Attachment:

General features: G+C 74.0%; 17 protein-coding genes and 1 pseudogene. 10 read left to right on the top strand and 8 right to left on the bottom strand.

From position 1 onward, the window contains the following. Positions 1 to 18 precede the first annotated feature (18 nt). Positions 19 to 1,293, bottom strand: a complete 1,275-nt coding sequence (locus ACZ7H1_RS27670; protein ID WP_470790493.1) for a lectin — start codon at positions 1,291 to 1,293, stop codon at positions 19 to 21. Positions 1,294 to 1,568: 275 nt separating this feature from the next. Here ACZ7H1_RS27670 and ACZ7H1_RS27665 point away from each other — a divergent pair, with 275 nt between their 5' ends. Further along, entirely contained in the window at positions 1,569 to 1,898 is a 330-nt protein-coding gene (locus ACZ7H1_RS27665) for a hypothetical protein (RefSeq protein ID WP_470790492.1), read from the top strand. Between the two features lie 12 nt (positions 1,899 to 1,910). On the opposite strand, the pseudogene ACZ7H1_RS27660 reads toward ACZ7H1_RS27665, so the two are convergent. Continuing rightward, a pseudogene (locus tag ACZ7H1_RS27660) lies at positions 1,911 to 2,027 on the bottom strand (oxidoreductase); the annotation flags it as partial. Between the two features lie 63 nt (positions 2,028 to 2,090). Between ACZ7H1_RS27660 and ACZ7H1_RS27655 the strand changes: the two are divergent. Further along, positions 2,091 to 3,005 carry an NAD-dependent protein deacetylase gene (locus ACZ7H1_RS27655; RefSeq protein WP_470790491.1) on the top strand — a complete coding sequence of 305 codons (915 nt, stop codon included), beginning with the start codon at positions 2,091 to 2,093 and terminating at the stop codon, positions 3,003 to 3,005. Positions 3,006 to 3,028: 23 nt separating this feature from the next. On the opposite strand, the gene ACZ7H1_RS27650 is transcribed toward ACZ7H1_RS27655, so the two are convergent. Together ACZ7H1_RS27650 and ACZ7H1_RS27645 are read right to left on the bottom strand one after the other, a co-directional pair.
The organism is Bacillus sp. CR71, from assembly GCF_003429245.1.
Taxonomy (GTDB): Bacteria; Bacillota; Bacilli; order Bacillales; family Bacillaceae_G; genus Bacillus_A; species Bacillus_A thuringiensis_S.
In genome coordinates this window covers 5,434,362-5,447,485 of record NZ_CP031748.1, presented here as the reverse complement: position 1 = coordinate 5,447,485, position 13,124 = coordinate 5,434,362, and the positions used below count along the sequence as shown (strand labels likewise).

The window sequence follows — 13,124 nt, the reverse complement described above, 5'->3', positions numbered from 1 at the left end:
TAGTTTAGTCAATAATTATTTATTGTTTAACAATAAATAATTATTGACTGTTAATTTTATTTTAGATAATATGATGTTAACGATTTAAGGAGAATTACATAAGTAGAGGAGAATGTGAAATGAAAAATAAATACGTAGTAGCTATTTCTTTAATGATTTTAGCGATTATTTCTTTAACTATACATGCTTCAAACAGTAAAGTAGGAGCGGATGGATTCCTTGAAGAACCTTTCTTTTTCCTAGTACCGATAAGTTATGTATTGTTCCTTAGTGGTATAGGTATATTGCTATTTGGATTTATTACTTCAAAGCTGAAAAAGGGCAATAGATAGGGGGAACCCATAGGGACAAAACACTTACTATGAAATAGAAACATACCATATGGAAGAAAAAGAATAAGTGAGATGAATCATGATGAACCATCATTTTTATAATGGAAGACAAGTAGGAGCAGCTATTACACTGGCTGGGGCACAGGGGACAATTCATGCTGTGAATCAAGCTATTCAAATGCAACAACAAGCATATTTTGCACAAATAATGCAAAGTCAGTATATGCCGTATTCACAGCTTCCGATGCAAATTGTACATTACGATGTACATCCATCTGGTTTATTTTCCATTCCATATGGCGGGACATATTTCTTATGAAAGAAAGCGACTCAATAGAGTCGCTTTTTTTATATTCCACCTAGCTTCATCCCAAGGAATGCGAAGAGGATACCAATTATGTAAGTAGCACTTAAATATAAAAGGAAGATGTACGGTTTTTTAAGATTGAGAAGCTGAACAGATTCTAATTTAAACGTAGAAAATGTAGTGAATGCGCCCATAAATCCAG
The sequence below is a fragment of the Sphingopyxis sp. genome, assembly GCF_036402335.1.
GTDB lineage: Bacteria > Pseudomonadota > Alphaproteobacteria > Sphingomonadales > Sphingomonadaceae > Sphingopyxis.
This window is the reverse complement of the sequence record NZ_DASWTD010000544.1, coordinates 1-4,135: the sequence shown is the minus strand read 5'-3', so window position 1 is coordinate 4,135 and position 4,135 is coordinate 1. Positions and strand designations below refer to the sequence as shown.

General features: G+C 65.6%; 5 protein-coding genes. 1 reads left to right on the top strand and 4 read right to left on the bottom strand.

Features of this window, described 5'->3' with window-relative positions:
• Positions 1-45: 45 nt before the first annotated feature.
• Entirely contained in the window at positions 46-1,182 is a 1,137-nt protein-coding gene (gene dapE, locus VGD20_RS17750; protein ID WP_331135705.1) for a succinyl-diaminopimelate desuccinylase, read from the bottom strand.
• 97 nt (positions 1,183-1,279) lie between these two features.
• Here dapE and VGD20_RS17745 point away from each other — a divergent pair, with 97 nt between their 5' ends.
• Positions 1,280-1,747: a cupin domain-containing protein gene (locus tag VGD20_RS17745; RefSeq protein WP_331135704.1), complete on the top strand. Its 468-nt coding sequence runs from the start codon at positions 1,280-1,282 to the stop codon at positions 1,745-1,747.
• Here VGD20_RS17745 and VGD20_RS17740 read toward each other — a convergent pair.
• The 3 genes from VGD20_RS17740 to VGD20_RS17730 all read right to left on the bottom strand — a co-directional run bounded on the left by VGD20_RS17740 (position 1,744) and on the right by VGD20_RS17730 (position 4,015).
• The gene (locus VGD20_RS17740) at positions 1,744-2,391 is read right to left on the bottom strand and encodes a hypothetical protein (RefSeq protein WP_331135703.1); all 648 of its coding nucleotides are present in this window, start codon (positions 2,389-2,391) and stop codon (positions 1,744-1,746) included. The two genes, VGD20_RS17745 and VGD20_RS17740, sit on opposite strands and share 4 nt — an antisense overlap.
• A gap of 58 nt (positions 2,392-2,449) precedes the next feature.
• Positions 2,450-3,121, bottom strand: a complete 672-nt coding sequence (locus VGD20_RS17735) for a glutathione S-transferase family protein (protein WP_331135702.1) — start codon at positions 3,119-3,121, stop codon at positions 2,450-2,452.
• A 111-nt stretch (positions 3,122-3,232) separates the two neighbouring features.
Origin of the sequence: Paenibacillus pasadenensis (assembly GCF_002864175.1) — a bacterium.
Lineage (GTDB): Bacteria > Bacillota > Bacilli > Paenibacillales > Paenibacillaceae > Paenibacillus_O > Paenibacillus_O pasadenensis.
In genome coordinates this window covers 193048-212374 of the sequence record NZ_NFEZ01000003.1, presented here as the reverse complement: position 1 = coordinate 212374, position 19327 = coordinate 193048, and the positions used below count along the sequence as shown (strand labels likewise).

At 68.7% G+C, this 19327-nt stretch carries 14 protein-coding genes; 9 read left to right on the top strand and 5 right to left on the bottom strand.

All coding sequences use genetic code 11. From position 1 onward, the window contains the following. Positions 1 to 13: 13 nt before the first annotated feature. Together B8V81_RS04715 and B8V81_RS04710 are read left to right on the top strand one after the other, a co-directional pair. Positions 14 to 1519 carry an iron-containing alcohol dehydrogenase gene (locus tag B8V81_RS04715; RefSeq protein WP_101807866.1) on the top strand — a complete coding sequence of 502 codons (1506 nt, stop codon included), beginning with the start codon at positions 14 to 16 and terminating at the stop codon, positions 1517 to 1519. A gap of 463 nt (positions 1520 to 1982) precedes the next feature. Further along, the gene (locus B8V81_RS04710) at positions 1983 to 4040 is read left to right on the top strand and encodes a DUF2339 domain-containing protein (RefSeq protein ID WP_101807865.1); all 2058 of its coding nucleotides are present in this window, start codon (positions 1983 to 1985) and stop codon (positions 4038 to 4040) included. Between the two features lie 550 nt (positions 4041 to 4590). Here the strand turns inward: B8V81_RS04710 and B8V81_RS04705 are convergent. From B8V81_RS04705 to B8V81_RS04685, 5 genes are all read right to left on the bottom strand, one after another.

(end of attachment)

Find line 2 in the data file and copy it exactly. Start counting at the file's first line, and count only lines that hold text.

From position 1 onward, the window contains the following. Positions 1 to 18 precede the first annotated feature (18 nt). Positions 19 to 1,293, bottom strand: a complete 1,275-nt coding sequence (locus ACZ7H1_RS27670; protein ID WP_470790493.1) for a lectin — start codon at positions 1,291 to 1,293, stop codon at positions 19 to 21. Positions 1,294 to 1,568: 275 nt separating this feature from the next. Here ACZ7H1_RS27670 and ACZ7H1_RS27665 point away from each other — a divergent pair, with 275 nt between their 5' ends. Further along, entirely contained in the window at positions 1,569 to 1,898 is a 330-nt protein-coding gene (locus ACZ7H1_RS27665) for a hypothetical protein (RefSeq protein ID WP_470790492.1), read from the top strand. Between the two features lie 12 nt (positions 1,899 to 1,910). On the opposite strand, the pseudogene ACZ7H1_RS27660 reads toward ACZ7H1_RS27665, so the two are convergent. Continuing rightward, a pseudogene (locus tag ACZ7H1_RS27660) lies at positions 1,911 to 2,027 on the bottom strand (oxidoreductase); the annotation flags it as partial. Between the two features lie 63 nt (positions 2,028 to 2,090). Between ACZ7H1_RS27660 and ACZ7H1_RS27655 the strand changes: the two are divergent. Further along, positions 2,091 to 3,005 carry an NAD-dependent protein deacetylase gene (locus ACZ7H1_RS27655; RefSeq protein WP_470790491.1) on the top strand — a complete coding sequence of 305 codons (915 nt, stop codon included), beginning with the start codon at positions 2,091 to 2,093 and terminating at the stop codon, positions 3,003 to 3,005. Positions 3,006 to 3,028: 23 nt separating this feature from the next. On the opposite strand, the gene ACZ7H1_RS27650 is transcribed toward ACZ7H1_RS27655, so the two are convergent. Together ACZ7H1_RS27650 and ACZ7H1_RS27645 are read right to left on the bottom strand one after the other, a co-directional pair.